Our first couple days in Saskatchewan were eventful, but for everything we did we seem to have very few photos to show for it! Please excuse the lack of visual evidence in this post, we promise to make up for it with the next one!
Our main stop in Regina was a visit to the Saskatchewan Legislative Building. Traveling during the off season has many advantages, but it has a few disadvantages too. The biggest of which is that tourist attractions are not always expecting any tourists. We arrived to find the Legislative Building under construction and it’s gardens awaiting replanting. In spite of empty flower beds and a large section of the building hidden by scaffolding, it was still beautiful, and still worth the visit.
From Regina, we made a day trip to Watrous, MB a small town on the banks of Little Manitou Lake. This funny little lake in the middle of the prairies is a pretty special one. Little Manitou is endorheic, meaning it doesn’t connect to any other bodies of water, it doesn’t flow anywhere. Fed by underground springs, the lake has a salt content of 180 grams per liter giving it a density half that of the dead sea. Native Peoples have long believed in the healing powers of Little Manitou Lake, and today people still visit the spa in Watrous to take advantage of the unique composition of minerals in the water.
After learning about this landmark in the research we did prior to our trip we were both pretty excited to experience it firsthand. We had perfect weather for our beach day, which made getting into the chilly water at least a little bit easer. Laying on our backs and looking up at the cloudless sky we couldn’t believe it, the water really was buoyant enough to keep us afloat effortlessly! On the beach the sand was covered in salt marks, and as we dried so were we. We couldn’t help but notice what seemed to be pretty high water levels. In fact, we were swimming among partially submerged playground equipment! With nowhere for the water to flow, the town of Watrous has been subject to dramatically rising water levels in recent years.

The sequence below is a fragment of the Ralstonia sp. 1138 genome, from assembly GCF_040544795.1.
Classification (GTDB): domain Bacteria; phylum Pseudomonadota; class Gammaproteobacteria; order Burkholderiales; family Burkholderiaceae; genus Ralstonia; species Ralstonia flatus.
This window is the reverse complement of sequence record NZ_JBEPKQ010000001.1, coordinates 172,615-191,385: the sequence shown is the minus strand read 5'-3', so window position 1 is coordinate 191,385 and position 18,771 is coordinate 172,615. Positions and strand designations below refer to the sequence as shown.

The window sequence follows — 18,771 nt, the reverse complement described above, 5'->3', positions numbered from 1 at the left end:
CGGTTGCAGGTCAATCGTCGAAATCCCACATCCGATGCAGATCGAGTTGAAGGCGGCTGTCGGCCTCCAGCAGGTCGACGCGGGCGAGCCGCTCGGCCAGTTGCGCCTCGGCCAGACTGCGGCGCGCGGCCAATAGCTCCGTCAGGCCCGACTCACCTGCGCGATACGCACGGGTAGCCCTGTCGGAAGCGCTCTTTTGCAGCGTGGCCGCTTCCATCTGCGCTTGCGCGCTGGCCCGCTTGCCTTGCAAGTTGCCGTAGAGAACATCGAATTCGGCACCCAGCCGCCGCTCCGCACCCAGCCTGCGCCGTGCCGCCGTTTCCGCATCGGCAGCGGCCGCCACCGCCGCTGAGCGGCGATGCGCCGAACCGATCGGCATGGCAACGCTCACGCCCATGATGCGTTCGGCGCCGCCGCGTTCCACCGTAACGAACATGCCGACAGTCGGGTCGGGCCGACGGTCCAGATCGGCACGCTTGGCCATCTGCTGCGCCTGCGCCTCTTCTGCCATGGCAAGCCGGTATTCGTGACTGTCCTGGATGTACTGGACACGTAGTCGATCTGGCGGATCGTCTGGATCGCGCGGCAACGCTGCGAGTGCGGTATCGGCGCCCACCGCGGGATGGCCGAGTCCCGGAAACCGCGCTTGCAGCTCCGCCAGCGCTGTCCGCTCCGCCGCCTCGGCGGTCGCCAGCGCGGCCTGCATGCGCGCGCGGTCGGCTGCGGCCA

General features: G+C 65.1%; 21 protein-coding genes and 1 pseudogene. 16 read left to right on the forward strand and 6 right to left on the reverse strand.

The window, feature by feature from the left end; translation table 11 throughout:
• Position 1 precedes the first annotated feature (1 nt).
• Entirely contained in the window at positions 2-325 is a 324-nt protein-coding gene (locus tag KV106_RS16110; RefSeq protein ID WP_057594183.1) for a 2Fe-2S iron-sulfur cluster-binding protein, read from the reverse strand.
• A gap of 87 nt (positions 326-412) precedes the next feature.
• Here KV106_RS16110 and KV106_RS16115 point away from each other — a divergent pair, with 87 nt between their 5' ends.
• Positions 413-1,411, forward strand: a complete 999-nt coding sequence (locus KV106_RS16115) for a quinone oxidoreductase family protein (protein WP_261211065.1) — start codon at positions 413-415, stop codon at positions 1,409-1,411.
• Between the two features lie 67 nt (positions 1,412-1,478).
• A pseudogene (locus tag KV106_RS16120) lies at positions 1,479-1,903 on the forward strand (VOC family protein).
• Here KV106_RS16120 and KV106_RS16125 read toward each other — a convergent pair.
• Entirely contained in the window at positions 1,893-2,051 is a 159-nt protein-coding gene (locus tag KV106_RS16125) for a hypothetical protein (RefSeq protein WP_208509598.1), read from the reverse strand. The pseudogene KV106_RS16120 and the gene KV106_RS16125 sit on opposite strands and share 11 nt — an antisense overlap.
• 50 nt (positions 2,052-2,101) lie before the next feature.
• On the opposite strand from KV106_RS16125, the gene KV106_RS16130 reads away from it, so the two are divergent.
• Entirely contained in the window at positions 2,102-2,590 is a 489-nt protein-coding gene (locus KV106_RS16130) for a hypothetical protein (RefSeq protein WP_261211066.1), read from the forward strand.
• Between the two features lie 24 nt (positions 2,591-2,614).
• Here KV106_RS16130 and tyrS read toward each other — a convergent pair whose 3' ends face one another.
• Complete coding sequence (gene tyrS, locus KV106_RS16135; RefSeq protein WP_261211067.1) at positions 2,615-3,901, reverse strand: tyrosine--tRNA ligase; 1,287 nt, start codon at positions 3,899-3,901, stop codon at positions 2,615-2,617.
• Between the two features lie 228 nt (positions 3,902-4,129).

After our swim we explored the town. Many businesses were closed for the season, but a little antique and art shop full of treasures was open, and we had fun doing a little hunting.
Our next stop was Moose Jaw. This little city in the south of Saskatchewan was a nice place to spend a couple days. I loved seeing the beautiful architecture of some of the older buildings around Main Street, and Aaron was particularly interested in the historical murals on many of the buildings. We took a tour of The Tunnels of Moose Jaw, which were used by Al Capone in his bootlegging empire. Our tour guides were actors dressed in costumes of the day, and they took us through the tunnels which have been restored and decorated to their 1920’s glory. Naturally the prohibition era tour left us feeling a little… thirsty. So we headed over to the nearest liquor store which was actually an old train station, and a really neat building.
Next up: Saskatoon. Can’t wait to tell you all about it!